United States v. Texas


SCOTUS Takes Away Obama’s Pen: Executive Amnesty Injunction Upheld

The Supreme Court dealt a major setback to President Obama’s executive amnesty agenda when it split 4-4 in U.S. v. Texas. The tied vote in the 26 state lawsuit challenging Deferred Action for Parents of Americans (DAPA) and the expansion of Deferred Action for Childhood Arrivals (DACA) means the Fifth Circuit’s injunction stays in place while the case returns to Judge Hanen to be litigated on the merits. Accordingly, the President is prohibited from issuing work authorization to the estimated 5 million illegal aliens who would qualify for DAPA and expanded DACA. As is custom in the rare instance of a split vote, the high court does not include an analysis with the verdict. The entire verdict merely says, “The judgment is affirmed by an equally divided Court.” Last Thursday’s ruling now marks the fifth time the Obama administration has lost in court defending DAPA and expanded DACA: twice before Judge Hanen, twice before the Fifth Circuit, and now before the Supreme Court. read more in today’s legislative update


The Decision: 4–4 Split Vote


In the event of a tie vote, the lower court's decision stands. Under this scenario, the Fifth Circuit Court of Appeals ruling in favor of the states will be upheld. Last November, the Fifth Circuit kept in place Judge Hanen's injunction blocking the implementation of Deferred Action for Parents of Americans (DAPA) and expanded Deferred Action for Childhood Arrivals (DACA). FAIR LEGISLATIVE UPDATE, NOVEMBER 17, 2015

With the injunction still in place, the case will return to Judge Hanen for the parties to litigate the merits of whether President Obama has the authority to unilaterally grant executive amnesty. After Judge Hanen rules on the merits, the case will assuredly be appealed to the Fifth Circuit by the losing party and then appealed again to the Supreme Court. In total, the litigation is expected to last several years before it returns to the Supreme Court and, by that time, Justice Scalia's vacant seat will be filled.

However, there are other notable implications for a 4-4 vote. A tie vote means there is no Supreme Court precedent. Additionally, the SCOTUS is unlikely to provide an analysis when it rules on the appeal later this year and instead offer a simple statement affirming the lower court's holding. This is notable because when the high court accepted the case, it specifically asked the parties to brief and argue whether DAPA and expanded DACA "violates the Take Care Clause of the Constitution, Art. II, §3." FAIR LEGISLATIVE UPDATE, JANUARY 19, 2016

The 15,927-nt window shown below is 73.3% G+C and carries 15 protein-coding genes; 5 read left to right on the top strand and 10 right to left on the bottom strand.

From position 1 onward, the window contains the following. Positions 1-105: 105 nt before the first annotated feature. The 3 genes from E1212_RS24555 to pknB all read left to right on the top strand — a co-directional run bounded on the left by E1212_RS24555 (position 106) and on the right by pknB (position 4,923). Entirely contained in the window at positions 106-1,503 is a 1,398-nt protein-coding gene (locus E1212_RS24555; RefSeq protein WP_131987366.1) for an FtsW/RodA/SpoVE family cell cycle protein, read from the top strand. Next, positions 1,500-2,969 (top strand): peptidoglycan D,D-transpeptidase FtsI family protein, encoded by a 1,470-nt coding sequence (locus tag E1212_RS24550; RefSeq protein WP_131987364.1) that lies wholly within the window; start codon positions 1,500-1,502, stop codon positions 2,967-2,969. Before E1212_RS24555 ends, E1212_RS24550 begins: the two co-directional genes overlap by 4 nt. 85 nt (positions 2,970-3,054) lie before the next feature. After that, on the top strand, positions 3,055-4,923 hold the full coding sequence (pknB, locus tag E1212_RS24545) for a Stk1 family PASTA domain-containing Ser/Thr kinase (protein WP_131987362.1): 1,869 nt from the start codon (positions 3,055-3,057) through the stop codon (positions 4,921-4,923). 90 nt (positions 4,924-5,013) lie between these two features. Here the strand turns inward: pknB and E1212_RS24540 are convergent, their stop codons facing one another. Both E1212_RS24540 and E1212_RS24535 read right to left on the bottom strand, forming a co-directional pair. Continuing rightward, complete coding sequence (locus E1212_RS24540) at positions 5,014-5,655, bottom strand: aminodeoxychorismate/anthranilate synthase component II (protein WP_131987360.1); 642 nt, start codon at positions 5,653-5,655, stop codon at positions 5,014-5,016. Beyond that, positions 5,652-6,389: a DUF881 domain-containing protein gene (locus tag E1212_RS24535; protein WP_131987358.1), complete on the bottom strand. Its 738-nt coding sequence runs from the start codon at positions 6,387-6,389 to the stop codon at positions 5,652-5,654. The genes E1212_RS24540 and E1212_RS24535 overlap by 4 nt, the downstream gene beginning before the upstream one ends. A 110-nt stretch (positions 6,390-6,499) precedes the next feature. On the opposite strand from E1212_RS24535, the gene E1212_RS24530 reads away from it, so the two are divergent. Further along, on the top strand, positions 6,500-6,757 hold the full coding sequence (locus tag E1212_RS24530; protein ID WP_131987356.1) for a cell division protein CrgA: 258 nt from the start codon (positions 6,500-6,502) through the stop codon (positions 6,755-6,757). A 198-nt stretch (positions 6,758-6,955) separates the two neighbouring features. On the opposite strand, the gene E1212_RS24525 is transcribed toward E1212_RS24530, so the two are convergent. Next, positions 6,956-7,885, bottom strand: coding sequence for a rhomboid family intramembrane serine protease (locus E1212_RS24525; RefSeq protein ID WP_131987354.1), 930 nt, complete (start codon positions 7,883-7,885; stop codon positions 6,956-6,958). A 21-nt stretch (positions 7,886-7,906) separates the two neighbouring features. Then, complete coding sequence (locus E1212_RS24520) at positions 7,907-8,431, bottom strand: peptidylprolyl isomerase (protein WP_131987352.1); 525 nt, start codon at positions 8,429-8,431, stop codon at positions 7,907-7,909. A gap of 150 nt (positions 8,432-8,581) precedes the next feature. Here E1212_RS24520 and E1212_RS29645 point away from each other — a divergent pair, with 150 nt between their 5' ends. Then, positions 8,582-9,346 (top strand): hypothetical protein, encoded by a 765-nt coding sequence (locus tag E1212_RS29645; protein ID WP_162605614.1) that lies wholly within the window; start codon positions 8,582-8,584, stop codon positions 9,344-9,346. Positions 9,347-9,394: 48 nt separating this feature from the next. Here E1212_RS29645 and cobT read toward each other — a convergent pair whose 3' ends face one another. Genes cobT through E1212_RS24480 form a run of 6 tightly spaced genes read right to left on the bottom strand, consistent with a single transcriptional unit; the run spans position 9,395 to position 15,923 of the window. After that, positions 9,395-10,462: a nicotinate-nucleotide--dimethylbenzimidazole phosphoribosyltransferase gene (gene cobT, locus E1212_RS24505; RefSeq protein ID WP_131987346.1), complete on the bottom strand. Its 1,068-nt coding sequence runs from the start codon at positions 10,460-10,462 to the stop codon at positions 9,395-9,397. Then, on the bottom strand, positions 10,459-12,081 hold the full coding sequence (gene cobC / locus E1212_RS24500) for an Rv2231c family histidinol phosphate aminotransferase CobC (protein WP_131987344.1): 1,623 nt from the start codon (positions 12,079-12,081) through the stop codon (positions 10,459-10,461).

Statement by the Federation for American Immigration Reform Regarding Decision by the U.S. Supreme Court in the Case of U.S. v. Texas read the press release

Obama Admits He Won't Deport Illegal Aliens read the blog post


In 2014, President Obama used executive action to grant a de facto amnesty to millions of illegal aliens. Through DAPA and expansion of the DACA program, up to 5 million illegal aliens could not only be protected from deportation, but also be authorized to live and work in the United States, and become eiligible for state-managed public benefits. In response to the president’s unconstitutional actions, 26 states across the country filed a lawsuit in order to prevent these amnesty plans from being executed.

In 2015, a district court judge sided with the state plaintiffs and issued an injunction that blocked the implementation of the executive amnesty; a decision that was later upheld by the Fifth Circuit Court of Appeals.

Get up to speed with United States v. Texas: A Primer.

What's at stake?
Get the facts in this new video from FAIR.

FAIR President Dan Stein

FAIR President Dan Stein on the most important case the Supreme Court will decide this year.

When the Supreme Court decides the U.S. v. Texas case, what is at stake is nothing less than the entire premise of more than a century of immigration policy: Namely, the legitimacy of laws that restrict immigration in order to protect the social, economic, and security interests of the American people. read the full article

The Details

new and noteworthy

recommended reading—from the fair legislative update

Congress Has Repeatedly Limited Executive Discretion in Immigration Policy MAY 19, 2016

Administration to Supreme Court: Crossing Off Words Fixes Amnesty Case APRIL 26, 2016

Supreme Court Hears Arguments in Executive Amnesty Case APRIL 19, 2016

43 Republican Senators File Amicus Brief Opposing Obama's Executive Amnesty APRIL 12, 2016

Executive Amnesty Case Arguments Start Soon APRIL 5, 2016

Administration's High DACA Approval Rates May Impact Supreme Court Decision APRIL 5, 2016

House Votes To File Amicus Brief In Landmark Immigration Case MARCH 22, 2016

House Will File Supreme Court Brief in Executive Amnesty Case MARCH 8, 2016

Supreme Court to Hear Executive Amnesty Case JANUARY 19, 2016

Fifth Circuit Thwarts Obama's Amnesty Programs NOVEMBER 17, 2015

Judge Threatens Secretary Jeh Johnson with Contempt of Court for Violation of Injunction JULY 14, 2015

Judge Reprimands Administration Again for Still Defying Court Order JULY 8, 2015

Citing State Benefits for Illegal Aliens, Appeals Court Upholds Injunction on Executive Amnesty JUNE 2, 2015

113 Republicans Go to Court to Oppose Obama's Executive Amnesty MAY 19, 2015

DOJ Confesses to Judge DHS Violated Injunction with 2,000 Extended DACA Approvals MAY 12, 2015

Federal Judge Rebukes Administration; Maintains Hold on Executive Amnesty APRIL 14, 2015

Federal Judge May Impose Sanctions for Obama Administration Violating Injunction MARCH 24, 2015

Administration May Launch Executive Amnesty in Some States Despite Injunction MARCH 3, 2015

Federal Judge Temporarily Blocks Obama's Executive Amnesty FEBRUARY 18, 2015

17 States File Suit to Challenge Executive Amnesty DECEMBER 9, 2014

President Obama's Immigration Orders Sweeping in Scope NOVEMBER 24, 2014